The Old Print Shop

Hildegarde Haas


Hildegarde Haas was born in Frankfort, Germany on April 19, 1926.  She emigrated to the United States with her family in 1937, where she took up summer classes at the Colorado Springs Fine Art Center followed by two years at the University of Chicago.  In 1949 she received a scholarship to the Art Students League studying under Vaclav Vytlacil (founder of the American Abstract Artists Group) and Morris Kantor.  She was completely self-taught as a printmaker and explored the woodcut medium with other students at the Art Students League.

Haas was a member of The Printmakers, an established group of New York graphic artists whose ranks included Ross Abrams, Seong Moy, William Rose, Peter Kahn, Ruben Reif, Jim Forsberg, Wolf Kahn, Dorothy Morton, and Aaron Kurzen. Haas made fifty-seven woodcuts between the years 1947 – 1953 and one in 1957.  

Her woodcuts lean toward rhythmic and calligraphic abstraction and were included in the exhibition “Young American Printmakers” at the Museum of Modern Art, New York, in 1953.  She exhibited nationally at juried exhibitions and her work frequently drew attention by critics highlighting these shows.  The physical demands of carving her own blocks and hand printing each impression were so great that after seven years she put down her knives and gouges and exchanged them for brushes. After relocating to Northern California in 1951, Haas became affiliated with Bay Area art organizations, including the San Francisco and Oakland Art Associations and the Arts and Crafts Coop in Berkeley.  She continued to exhibit in national and local printing and print exhibitions and had solo exhibitions at the Dallas Museum of Fine Arts and the Kaiser Aluminum Corporation.  Hildegarde Haas has work in the permanent collections of the Museum of Modern Art, Library of Congress, San Francisco Arts Commission, Seattle Museum of Fine Art, Dallas Museum of Fine Art, Worcester Art Museum, and the Cleveland Art Museum.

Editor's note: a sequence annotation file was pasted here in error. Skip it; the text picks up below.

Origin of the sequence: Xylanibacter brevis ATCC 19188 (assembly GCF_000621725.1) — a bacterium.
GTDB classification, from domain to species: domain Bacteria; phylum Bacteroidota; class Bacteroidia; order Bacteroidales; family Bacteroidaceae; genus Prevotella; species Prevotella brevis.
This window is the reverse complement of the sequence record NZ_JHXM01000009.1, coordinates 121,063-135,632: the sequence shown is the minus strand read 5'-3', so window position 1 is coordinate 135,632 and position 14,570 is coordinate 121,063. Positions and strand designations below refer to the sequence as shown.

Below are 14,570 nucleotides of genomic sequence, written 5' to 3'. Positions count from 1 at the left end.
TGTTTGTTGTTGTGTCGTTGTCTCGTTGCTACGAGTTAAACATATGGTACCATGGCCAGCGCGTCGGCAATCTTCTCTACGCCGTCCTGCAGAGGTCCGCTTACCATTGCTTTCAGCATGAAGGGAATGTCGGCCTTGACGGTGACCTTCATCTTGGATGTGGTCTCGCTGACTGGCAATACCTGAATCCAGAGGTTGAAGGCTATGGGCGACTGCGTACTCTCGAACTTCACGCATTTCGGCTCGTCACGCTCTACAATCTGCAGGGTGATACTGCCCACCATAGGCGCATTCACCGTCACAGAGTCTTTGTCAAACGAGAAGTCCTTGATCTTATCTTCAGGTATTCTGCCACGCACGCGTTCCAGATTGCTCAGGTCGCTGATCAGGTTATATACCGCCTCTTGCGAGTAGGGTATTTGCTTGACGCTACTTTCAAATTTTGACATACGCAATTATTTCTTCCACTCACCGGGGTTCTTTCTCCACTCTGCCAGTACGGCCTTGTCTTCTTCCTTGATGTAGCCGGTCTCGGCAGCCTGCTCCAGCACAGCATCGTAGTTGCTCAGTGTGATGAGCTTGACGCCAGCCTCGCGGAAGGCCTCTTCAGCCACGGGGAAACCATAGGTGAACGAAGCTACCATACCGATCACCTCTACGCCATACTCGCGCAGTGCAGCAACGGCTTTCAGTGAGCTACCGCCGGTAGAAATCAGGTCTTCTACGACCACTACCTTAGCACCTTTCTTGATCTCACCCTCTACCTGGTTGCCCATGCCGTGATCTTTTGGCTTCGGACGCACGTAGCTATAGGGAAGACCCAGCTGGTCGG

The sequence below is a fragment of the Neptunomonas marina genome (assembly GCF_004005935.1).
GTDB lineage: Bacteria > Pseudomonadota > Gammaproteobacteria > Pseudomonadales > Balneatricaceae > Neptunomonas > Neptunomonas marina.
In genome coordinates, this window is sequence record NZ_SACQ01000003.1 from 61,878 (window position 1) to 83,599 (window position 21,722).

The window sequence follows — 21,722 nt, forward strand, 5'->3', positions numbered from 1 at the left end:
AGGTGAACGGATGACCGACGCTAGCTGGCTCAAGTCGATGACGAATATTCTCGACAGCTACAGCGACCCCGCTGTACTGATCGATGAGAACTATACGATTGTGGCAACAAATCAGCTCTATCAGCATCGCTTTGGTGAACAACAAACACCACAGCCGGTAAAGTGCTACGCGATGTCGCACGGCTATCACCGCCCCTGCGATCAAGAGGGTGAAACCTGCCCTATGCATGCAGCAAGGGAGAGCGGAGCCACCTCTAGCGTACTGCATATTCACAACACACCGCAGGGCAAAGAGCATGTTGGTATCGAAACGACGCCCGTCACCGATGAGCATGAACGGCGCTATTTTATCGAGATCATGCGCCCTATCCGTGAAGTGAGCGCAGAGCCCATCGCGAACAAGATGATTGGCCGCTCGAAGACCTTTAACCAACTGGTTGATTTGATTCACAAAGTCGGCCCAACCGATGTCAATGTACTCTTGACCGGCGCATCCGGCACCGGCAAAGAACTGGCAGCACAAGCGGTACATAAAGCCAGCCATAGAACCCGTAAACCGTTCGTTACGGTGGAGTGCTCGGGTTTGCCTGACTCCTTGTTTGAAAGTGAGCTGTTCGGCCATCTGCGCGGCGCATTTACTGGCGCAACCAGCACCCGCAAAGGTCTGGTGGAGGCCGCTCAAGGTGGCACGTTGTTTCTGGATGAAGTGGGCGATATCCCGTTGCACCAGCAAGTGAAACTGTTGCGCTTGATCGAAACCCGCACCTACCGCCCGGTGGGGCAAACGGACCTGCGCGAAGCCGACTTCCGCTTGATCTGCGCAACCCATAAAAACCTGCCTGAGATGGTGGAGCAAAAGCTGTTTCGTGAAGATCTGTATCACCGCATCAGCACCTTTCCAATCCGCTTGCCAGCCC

“I am primarily interested in landscape as a theme in order to discover the underlying patterns and hidden order in the world about me.”  

Hildegarde Haas died in Berkeley, California on October 25, 2002.